• Sediment cores were collected from the East Antarctic margin, aboard the Australian Marine National Facility R/V Investigator, during the IN2017_V01 voyage from January 14th to March 5th 2017 (Armand et al., 2018). This marine geoscience expedition, named the “Sabrina Sea Floor Survey”, focused notably on studying the interactions of the Totten Glacier with the Southern Ocean through multiple glacial cycles. The cores were collected using a multi-corer (MC), were sliced every centimetre, wrapped up in plastic bags, and stored in the fridge. Back at the home laboratory (IMAS, UTAS, Hobart, Australia), sediment samples were dried in an oven at 40°C. Three hundred mg of dry sediment was then homogenised and vortexed for 10-sec with 12 mL of a reductive solution of 0.005M hydroxylamine hydrochloride (HH) / 1.5% Acetic Acid (AA) / 0.001M Na-EDTA / 0.033M NaOH, at pH 4 (Huang et al., 2021). The leach mixture was then centrifuged, and 6 mL of the supernatant solution was collected into a Teflon vial. This solution was taken to dryness, oxidized with 1 mL HNO3 + 100 µL H2O2, and redissolved in 4 mL of 7.5M HNO3. A 0.5 mL aliquot was separated from the 4 mL solution for trace metal analysis by Sector Field Inductively Coupled Mass Spectrometry (SF-ICP-MS, Thermo Fisher Scientific, Bremen, Germany) at the Central Science Laboratory (UTAS, Hobart, Australia). Indium was added as internal standard (In, 100 ppb). 88Sr, 89Y, 95Mo, 107Ag, 109Ag, 111Cd, 133Cs, 137Ba, 146Nd, 169Tm, 171Yb, 185Re, 187Re, 205Tl, 208Pb, 232Th, 238U, 23Na, 24Mg, 27Al, 31P, 32S, 42Ca, 47Ti, 51V, 52Cr, 55Mn, 56Fe, 59Co, 60Ni, 63Cu and 66Zn were analysed using multiple spectral resolutions. Element quantification was performed via external calibration using multi-element calibration solutions (MISA suite, QCD Analysts, Spring Lake, NJ, USA). Raw intensities were blank and dilution corrected. References Armand, L. K., O’Brien, P. E., Armbrecht, L., Baker, H., Caburlotto, A., Connell, T., … Young, A. (2018). Interactions of the Totten Glacier with the Southern Ocean through multiple glacial cycles (IN2017-V01): Post-survey report. ANU Research Publications, (March). https://doi.org/http://dx.doi.org/10.4225/13/5acea64c48693 Huang, H., Gutjahr, M., Kuhn, G., Hathorne, E. C., and Eisenhauer, A. (2021). Efficient Extraction of Past Seawater Pb and Nd Isotope Signatures From Southern Ocean Sediments. Geochemistry, Geophysics, Geosystems, 22(3), 1–22. https://doi.org/10.1029/2020GC009287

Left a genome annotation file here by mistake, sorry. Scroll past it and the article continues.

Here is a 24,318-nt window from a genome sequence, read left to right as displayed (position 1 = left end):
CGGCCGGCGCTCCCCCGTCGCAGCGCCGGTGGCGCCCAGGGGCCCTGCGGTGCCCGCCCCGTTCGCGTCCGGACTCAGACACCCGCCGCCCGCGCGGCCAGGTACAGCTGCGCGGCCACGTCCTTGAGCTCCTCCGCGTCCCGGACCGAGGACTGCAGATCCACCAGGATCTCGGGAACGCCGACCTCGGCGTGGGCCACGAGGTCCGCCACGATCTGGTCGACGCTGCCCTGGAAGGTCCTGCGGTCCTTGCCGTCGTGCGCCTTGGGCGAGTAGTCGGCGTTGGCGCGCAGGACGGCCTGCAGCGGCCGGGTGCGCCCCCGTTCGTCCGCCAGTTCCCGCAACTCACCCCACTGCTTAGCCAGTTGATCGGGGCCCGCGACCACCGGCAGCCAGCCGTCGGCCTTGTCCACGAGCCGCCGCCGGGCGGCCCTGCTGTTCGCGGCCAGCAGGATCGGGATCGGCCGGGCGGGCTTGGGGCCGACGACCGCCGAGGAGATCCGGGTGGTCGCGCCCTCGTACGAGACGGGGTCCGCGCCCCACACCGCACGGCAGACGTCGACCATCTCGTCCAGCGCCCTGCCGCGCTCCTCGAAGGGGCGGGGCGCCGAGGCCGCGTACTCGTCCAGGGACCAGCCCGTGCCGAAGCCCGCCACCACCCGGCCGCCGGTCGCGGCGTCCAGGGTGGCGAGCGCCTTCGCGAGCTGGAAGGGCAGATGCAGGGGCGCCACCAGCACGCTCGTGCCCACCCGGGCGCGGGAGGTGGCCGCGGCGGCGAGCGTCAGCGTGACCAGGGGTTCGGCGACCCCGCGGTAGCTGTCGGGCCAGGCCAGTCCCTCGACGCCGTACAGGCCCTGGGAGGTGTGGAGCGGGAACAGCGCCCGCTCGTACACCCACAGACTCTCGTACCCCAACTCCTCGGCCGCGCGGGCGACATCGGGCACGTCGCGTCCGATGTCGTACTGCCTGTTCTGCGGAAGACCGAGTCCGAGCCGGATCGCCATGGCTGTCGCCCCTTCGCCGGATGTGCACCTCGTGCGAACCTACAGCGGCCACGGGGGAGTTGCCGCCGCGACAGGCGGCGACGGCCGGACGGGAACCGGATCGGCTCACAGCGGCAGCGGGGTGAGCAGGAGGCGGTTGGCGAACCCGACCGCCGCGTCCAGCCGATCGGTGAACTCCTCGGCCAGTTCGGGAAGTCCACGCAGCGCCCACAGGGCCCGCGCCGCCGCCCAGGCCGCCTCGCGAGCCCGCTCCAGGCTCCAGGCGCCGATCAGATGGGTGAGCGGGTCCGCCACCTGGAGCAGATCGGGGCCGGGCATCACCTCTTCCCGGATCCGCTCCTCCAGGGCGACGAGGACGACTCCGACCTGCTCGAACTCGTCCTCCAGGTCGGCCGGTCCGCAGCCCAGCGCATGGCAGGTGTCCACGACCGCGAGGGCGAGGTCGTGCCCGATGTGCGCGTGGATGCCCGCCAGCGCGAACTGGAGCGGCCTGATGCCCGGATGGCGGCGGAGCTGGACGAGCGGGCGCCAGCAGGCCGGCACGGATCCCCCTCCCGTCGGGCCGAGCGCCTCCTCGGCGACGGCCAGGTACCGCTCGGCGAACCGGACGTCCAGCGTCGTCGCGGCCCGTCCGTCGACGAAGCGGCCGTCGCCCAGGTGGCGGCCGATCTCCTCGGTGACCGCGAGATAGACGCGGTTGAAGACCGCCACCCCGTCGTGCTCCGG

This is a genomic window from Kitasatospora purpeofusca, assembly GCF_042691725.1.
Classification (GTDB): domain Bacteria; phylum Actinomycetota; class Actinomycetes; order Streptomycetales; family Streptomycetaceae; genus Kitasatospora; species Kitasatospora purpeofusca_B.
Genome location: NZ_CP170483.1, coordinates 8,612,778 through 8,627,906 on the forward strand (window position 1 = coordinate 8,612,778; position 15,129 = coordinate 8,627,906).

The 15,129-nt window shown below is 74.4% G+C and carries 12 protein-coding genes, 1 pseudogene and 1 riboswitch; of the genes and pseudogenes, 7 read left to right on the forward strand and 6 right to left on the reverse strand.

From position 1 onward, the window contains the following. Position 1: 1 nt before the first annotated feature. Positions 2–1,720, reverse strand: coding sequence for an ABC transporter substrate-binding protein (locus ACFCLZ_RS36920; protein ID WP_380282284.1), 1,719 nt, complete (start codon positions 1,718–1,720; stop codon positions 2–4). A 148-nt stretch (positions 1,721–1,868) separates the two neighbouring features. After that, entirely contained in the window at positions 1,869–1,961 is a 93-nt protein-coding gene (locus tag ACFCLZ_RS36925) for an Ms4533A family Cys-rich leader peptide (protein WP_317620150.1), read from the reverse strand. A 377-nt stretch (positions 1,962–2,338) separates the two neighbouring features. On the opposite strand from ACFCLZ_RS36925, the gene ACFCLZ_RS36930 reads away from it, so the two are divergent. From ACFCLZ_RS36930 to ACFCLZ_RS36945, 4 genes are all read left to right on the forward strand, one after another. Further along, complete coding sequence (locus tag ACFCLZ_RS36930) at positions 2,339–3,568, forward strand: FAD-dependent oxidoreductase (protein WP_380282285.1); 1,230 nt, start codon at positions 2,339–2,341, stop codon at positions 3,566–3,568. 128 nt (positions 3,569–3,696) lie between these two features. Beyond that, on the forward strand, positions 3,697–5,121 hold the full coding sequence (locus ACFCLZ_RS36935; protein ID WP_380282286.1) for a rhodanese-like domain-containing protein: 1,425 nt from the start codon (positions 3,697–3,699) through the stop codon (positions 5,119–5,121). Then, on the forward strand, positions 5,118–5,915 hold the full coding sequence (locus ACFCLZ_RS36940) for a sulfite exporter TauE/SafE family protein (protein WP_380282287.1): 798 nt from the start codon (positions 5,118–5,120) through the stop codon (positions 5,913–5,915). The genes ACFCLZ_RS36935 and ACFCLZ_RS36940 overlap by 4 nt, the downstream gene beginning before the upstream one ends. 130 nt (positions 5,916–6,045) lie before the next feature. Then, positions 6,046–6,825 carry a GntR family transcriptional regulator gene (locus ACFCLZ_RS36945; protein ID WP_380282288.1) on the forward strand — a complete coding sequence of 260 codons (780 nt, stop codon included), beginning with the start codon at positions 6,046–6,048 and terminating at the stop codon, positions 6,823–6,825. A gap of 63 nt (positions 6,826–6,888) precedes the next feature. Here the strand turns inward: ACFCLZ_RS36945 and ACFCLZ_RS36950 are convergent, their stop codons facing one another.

• Sediment cores were collected from the East Antarctic margin, aboard the Australian Marine National Facility R/V Investigator from January 14th to March 5th 2017 (IN2017_V01; (Armand et al., 2018). This marine geoscience expedition, named the “Sabrina Sea Floor Survey”, focused notably on studying the interactions of the Totten Glacier with the Southern Ocean through multiple glacial cycles. The cores were collected using a multi-corer (MC), were sliced every centimetre, wrapped up in plastic bags, and stored in the fridge. Back at the home laboratory (IMAS, UTAS, Hobart, Australia), sediment samples were dried in an oven at 40°C. Three hundred mg of dry sediment was then homogenised and vortexed for 10-sec with 12 mL of a reductive solution of 0.005M hydroxylamine hydrochloride (HH) / 1.5% Acetic Acid (AA) / 0.001M Na-EDTA / 0.033M NaOH, at pH 4 (Huang et al., 2021). The sediment was then leached a second time (to ensure the removal of all oxides and excess minerals, i.e. to isolate the detrital fraction) with 15 mL of 0.02M HH, 25% AA solution and agitated using a rotisserie (20 rpm) overnight (Wilson et al., 2018). Samples were then centrifuged, rinsed with Milli-Q water 3 times, and dried in an oven at 50°C. About 50 mg of resulting dry (detrital) sediment was ground, weighed into a Teflon vial, and digested with a strong acid mixture. First, the sediment was oxidized with a mixture of concentrated HNO3 and 30% H2O2 (1:1). Samples were then digested in open vials using 10 mL HNO3, 4 mL HCl, and 2 mL HF, at 180°C until close to dryness. Digested residues were converted to nitric form before being oxidised with a mixture of 1 mL HNO3 and 1 mL HClO4 at 220°C until fully desiccated. Samples were finally re-dissolved in 4 mL 7.5 M HNO3. A 400 μL aliquot was removed from the 4 mL digest solution and diluted ~2500 times in 2% HNO3 for trace metals analysis by Sector Field Inductively Coupled Mass Spectrometry (SF-ICP-MS, Thermo Fisher Scientific, Bremen, Germany) at the Central Science Laboratory (UTAS, Hobart, Australia). Indium was added as internal standard (In, 100 ppb). 88Sr, 89Y, 95Mo, 107Ag, 109Ag, 111Cd, 133Cs, 137Ba, 146Nd, 169Tm, 171Yb, 185Re, 187Re, 205Tl, 208Pb, 232Th, 238U, 23Na, 24Mg, 27Al, 31P, 32S, 42Ca, 47Ti, 51V, 52Cr, 55Mn, 56Fe, 59Co, 60Ni, 63Cu and 66Zn were analysed using multiple spectral resolutions. Element quantification was performed via external calibration using multi-element calibration solutions (MISA suite, QCD Analysts, Spring Lake, NJ, USA). Raw intensities were blank and dilution corrected. References Armand, L. K., O’Brien, P. E., Armbrecht, L., Baker, H., Caburlotto, A., Connell, T., … Young, A. (2018). Interactions of the Totten Glacier with the Southern Ocean through multiple glacial cycles (IN2017-V01): Post-survey report. ANU Research Publications Huang, H., Gutjahr, M., Kuhn, G., Hathorne, E. C., and Eisenhauer, A. (2021). Efficient Extraction of Past Seawater Pb and Nd Isotope Signatures From Southern Ocean Sediments. Geochemistry, Geophysics, Geosystems, 22(3), 1–22. Wilson, D. J., Bertram, R. A., Needham, E. F., van de Flierdt, T., Welsh, K. J., McKay, R. M., … Escutia, C. (2018). Ice loss from the East Antarctic Ice Sheet during late Pleistocene interglacials. Nature, 561(7723), 383.